WESTCHESTER, Ill. – In an examination of potential relationships between objective sleep measures, nocturnal sex hormone levels, and the nocturnal course of body temperature of older postmenopausal women, a study published in the December 1 issue of the journal SLEEP finds that altered levels of both sex hormones and gonadotropins may contribute to sleep disturbance in older postmenopausal women and confirm the results of previous studies indicating that higher body temperature is associated with poorer sleep quality.
The study, authored by Patricia J. Murphy, PhD, of Weill Cornell Medical School in White Plains, NY, focused on 10 women between 57 and 71 years of age, who were at least five years past menopause.
According to the results, lower estradiol (E2) and higher luteinizing hormone (LH) levels were significantly correlated with indices of poor sleep quality, with relationships between LH and quality of sleep being stronger than those for E2.
In addition, significant increases from basal LH levels occurred more frequently after sleep onset than prior to sleep onset, and 30 of 32 of these LH pulses occurred prior to long awakenings from sleep.
Further, higher body temperature prior to and during sleep was significantly correlated with poorer sleep efficiency and higher LH levels.
“Few studies have measured gonadal hormones in women who are more than a couple of years postmenopause, and almost no studies have investigated, beyond menopause, whether endogenous levels of these hormones influence sleep,” said Dr. Murphy. “Yet, perimenopausal and postmenopausal women share many of the same features of sleep disturbance, such as awakening in the early morning hours and an inability to return to sleep. Furthermore, several studies have shown that hot flashes and other vasomotor symptoms that influence sleep continue years beyond menopause in up to 40 percent of postmenopausal women. Thus, the sleep difficulties that emerge at menopause often do not abate and may become compounded by age-associated disruption of circadian and homeostatic processes that regulate sleep.”
The hormonal and physical changes that occur during and after menopause can affect a woman’s sleep. Sleep disturbances are more common, and sleep quality can decline. Insomnia related to menopause often occurs.
Obstructive sleep apnea (OSA) is much more common in postmenopausal women. This increase may be due in part to menopause-related weight gain. But it also appears to be hormone related. Estrogen seems to help protect women against OSA.
Fibromyalgia often develops due to menopause. Eighty percent of people with fibromyalgia are women. It peaks between the ages of 50 and 70 years. Widespread pain related to fibromyalgia can make it hard to sleep well. Restless legs syndrome and sleep related leg cramps are more common as women age. But this increase is not linked directly to menopause.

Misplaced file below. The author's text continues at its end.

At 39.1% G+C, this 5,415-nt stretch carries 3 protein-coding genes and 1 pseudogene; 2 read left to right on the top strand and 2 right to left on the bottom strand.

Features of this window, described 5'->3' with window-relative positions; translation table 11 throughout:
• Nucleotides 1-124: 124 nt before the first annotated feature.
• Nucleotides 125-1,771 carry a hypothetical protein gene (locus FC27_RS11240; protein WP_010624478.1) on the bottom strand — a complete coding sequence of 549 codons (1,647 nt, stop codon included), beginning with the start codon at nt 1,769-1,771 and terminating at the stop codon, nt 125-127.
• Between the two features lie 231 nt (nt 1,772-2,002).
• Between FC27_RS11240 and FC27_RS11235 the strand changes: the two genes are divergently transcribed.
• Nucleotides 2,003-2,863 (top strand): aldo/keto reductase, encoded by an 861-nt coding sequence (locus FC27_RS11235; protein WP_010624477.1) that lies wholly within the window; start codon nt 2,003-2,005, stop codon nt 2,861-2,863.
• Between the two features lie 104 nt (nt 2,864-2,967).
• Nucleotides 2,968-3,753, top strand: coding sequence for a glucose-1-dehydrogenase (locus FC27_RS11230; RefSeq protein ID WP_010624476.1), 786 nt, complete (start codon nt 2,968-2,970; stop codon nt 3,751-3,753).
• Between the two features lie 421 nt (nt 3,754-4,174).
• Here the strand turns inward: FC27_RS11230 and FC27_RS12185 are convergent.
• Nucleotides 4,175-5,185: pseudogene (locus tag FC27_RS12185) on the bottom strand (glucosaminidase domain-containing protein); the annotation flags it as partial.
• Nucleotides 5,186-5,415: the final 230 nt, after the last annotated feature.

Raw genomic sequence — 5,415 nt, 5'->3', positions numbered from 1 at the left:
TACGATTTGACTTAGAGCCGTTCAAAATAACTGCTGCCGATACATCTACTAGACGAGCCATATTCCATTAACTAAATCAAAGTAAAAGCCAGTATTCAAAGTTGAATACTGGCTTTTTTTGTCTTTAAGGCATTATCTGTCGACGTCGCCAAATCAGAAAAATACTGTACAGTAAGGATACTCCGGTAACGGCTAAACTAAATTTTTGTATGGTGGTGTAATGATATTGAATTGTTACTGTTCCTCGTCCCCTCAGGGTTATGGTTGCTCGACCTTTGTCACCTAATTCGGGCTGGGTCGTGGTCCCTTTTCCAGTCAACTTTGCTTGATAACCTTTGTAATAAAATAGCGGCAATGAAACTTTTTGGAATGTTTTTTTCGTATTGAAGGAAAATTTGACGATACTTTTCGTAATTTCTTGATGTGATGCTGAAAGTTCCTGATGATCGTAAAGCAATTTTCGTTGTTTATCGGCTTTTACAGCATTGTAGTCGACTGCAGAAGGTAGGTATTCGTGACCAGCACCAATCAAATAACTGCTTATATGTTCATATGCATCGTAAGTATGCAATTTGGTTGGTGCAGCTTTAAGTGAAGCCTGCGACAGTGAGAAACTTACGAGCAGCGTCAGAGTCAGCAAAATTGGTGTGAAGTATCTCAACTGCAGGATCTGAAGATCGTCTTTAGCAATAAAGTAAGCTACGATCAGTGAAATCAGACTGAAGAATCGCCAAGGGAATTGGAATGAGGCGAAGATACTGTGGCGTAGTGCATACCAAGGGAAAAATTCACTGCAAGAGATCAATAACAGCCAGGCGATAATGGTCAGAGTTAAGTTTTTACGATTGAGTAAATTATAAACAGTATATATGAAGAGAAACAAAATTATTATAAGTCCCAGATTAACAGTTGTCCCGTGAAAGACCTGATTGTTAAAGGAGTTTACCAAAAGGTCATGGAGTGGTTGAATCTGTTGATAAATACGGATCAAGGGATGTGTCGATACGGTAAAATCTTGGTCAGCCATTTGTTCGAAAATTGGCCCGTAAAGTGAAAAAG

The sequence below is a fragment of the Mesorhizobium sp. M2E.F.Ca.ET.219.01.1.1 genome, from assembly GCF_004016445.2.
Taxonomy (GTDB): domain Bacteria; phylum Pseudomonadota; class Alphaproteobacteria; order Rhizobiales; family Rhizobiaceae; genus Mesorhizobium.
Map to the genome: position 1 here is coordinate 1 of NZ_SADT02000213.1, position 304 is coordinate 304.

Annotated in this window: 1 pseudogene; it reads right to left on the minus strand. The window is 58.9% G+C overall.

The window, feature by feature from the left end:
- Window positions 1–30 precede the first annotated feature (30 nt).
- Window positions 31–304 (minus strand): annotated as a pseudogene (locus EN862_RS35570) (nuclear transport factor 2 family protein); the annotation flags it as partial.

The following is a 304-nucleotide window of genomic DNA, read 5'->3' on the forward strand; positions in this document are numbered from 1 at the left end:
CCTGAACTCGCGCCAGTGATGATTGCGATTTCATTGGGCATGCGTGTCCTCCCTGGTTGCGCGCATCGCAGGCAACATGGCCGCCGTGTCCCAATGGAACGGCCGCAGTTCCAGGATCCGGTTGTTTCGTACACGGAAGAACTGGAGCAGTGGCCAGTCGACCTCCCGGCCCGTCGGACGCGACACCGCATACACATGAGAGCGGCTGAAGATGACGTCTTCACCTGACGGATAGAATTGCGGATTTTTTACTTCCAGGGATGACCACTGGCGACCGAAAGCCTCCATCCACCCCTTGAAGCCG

Experts suggest that most women need about seven to eight hours of sleep each night.
The following tips are provided by the American Academy of Sleep Medicine (AASM) to help women get the most out of their sleep:
- Make your bedroom a comfortable and safe place. Reduce noises and extreme temperatures that might disturb you.
- Use light and comfortable bed linens and garments.
- Go to bed only when you are sleepy and use the bed only for sleeping and sex.
- Begin rituals to help you relax at bedtime, such as taking a soothing bath or enjoying a light snack.
- Go to bed and get up at the same time every day, including weekends and holidays.
- If you need to take a nap, keep it to less than one hour and take it before 3 p.m.
- Only drink caffeine in the morning, and avoid alcohol and cigarettes late in the day.
- Stay away from fatty, spicy foods that are likely to upset your stomach or cause heartburn.
- Set aside time during the day to get all of your worries out of your system.
- Increase vitamin E in your diet, or take a vitamin E supplement.
- Hormone replacement therapy may help you sleep better by relieving severe hot flashes related to menopause. Ask your doctor for advice about this kind of treatment.
- Only use sleeping pills when supervised by a doctor.
- Talk to your doctor or a sleep specialist if you have an ongoing problem related to your sleep.
Those who believe they have a sleep disorder should consult with their primary care physician or a sleep specialist.
SLEEP is the official journal of the Associated Professional Sleep Societies, LLC, a joint venture of the AASM and the Sleep Research Society.
More information about women and sleep is available from the AASM at http://www.SleepEducation.com/Topic.aspx?id=67.
SleepEducation.com, a patient education Web site created by the AASM, provides information about various sleep disorders, the forms of treatment available, recent news on the topic of sleep, sleep studies that have been conducted and a listing of sleep facilities.
For a copy of this article, entitled, “Sex hormones, sleep, and core body temperature in older postmenopausal women,” or to arrange an interview with an AASM spokesperson regarding this study, please contact Jim Arcuri, public relations coordinator, at (708) 492-0930, ext. 9317, or email@example.com.
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